GEF @ 9:23PM MST
The Spin, I’m In: Smooth Monsters Under Your Bed!
Santana – Put Your Lights On
Santana ft. Rob Thomas – Smooth
Posted in Uncategorized on February 1, 2008 | Leave a Comment »
By- Suzie-Q @ 1:55 PM MST
Remote-controlled explosives strapped to two mentally retarded women detonated in a coordinated attack on Baghdad pet bazaars Friday, Iraqi officials said, killing at least 73 people in the deadliest day since the U.S. sent 30,000 extra troops to the capital last spring.
The chief Iraqi military spokesman in Baghdad, Brig. Gen. Qassim al-Moussawi, said the female bombers had Down syndrome and that the explosives were detonated by remote control indicating they may not having been willing attackers in what could be a new method by suspected Sunni insurgents to subvert stepped up security measures.
By- Suzie-Q @ 12:30 PM MST
Good Afternoon Everybody!
Write a caption for all 3 of them or just one but let us know which you are writing for!
We have the FBR and Super Bowl here in Phoenix this weekend and a ton of people! Are any of you coming here for these events?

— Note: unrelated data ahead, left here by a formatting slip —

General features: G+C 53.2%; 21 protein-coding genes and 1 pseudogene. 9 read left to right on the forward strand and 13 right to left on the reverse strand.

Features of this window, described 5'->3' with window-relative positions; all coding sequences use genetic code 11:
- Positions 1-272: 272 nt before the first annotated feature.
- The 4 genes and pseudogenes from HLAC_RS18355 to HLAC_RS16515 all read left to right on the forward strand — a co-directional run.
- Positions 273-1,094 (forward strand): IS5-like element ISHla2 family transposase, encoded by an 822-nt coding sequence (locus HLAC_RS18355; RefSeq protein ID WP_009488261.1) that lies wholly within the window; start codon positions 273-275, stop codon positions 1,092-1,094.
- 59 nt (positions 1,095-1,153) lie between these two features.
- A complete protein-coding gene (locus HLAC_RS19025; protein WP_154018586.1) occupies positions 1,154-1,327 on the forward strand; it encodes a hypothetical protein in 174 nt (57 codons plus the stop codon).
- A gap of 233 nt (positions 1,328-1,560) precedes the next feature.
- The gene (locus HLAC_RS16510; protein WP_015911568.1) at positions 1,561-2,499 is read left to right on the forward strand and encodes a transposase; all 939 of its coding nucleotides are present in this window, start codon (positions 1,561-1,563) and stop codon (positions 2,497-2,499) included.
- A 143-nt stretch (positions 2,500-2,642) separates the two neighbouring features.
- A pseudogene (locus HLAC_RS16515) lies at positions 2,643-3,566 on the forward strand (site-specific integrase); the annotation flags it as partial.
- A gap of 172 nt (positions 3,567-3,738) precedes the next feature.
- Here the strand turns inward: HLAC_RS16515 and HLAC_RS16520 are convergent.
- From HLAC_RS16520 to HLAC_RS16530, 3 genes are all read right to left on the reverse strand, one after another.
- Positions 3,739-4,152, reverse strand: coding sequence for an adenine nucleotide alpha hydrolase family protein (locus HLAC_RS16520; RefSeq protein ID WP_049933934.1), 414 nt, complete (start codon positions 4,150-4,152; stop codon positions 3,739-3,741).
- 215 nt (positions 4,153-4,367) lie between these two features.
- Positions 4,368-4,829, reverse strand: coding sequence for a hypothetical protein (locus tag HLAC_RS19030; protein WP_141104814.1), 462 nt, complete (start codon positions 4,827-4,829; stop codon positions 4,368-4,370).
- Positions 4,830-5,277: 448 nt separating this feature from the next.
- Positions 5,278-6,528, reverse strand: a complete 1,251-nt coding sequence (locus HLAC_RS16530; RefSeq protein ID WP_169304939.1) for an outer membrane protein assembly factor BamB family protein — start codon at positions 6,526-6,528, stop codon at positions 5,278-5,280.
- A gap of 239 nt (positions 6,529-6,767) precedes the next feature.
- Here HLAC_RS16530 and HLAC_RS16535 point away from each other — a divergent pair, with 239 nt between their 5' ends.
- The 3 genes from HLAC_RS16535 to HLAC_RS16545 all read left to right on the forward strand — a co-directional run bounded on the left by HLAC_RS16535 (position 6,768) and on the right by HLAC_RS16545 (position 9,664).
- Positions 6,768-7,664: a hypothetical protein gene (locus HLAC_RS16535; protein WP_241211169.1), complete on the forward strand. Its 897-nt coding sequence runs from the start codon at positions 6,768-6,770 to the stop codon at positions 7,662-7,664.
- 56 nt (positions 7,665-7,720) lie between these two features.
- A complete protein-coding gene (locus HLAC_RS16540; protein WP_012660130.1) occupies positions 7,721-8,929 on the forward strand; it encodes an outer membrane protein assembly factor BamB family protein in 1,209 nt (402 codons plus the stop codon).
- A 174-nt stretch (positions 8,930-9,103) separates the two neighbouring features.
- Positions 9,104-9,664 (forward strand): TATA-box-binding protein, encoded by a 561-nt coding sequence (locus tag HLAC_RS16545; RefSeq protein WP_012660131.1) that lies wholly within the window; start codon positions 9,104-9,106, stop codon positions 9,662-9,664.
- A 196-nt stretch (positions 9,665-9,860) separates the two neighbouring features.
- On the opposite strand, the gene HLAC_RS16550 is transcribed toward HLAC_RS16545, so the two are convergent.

Well, either way… have a great weekend everyone!
Hat tip to Swopa for the photo
anthony @ 19:05 GMT
WILLIAM J. KOLE | AP News | Feb 01, 2008 06:30 EST
Germans are gaga over Barack Obama. He’s got Japan pretty jazzed, too, along with Hillary Rodham Clinton. Russia’s leaders, not so much: They prefer a Republican — as long as it’s not Kremlin critic John McCain.
And Mexico’s president? He doesn’t have much use for any of them.
America’s extraordinary presidential campaign has captivated politicians and ordinary people around the globe. With so much at stake in the race for the White House, the world is watching with an intensity that hasn’t been seen since the Clinton era began in 1992. (more…)
anthony @ 18:25 GMT
At University, I studied two courses, Man and the Wider World in the 16th and 17th Centuries, and, The Enlightenment and After, under the brilliant Dr. Robert Fox, a Cambridge-educated scientist, who woke up one morning and decided that he wanted to teach History and who is currently (and deservedly) Professor of the History of Science at Oxford University.
It was from him that I learnt that the History of Science was far from being the long-drawn out war between an obscurantist Church, blinded by dogma, on the one hand, and enlightened scientists such as Galileo himself, on the other, as 19th century historians had made out.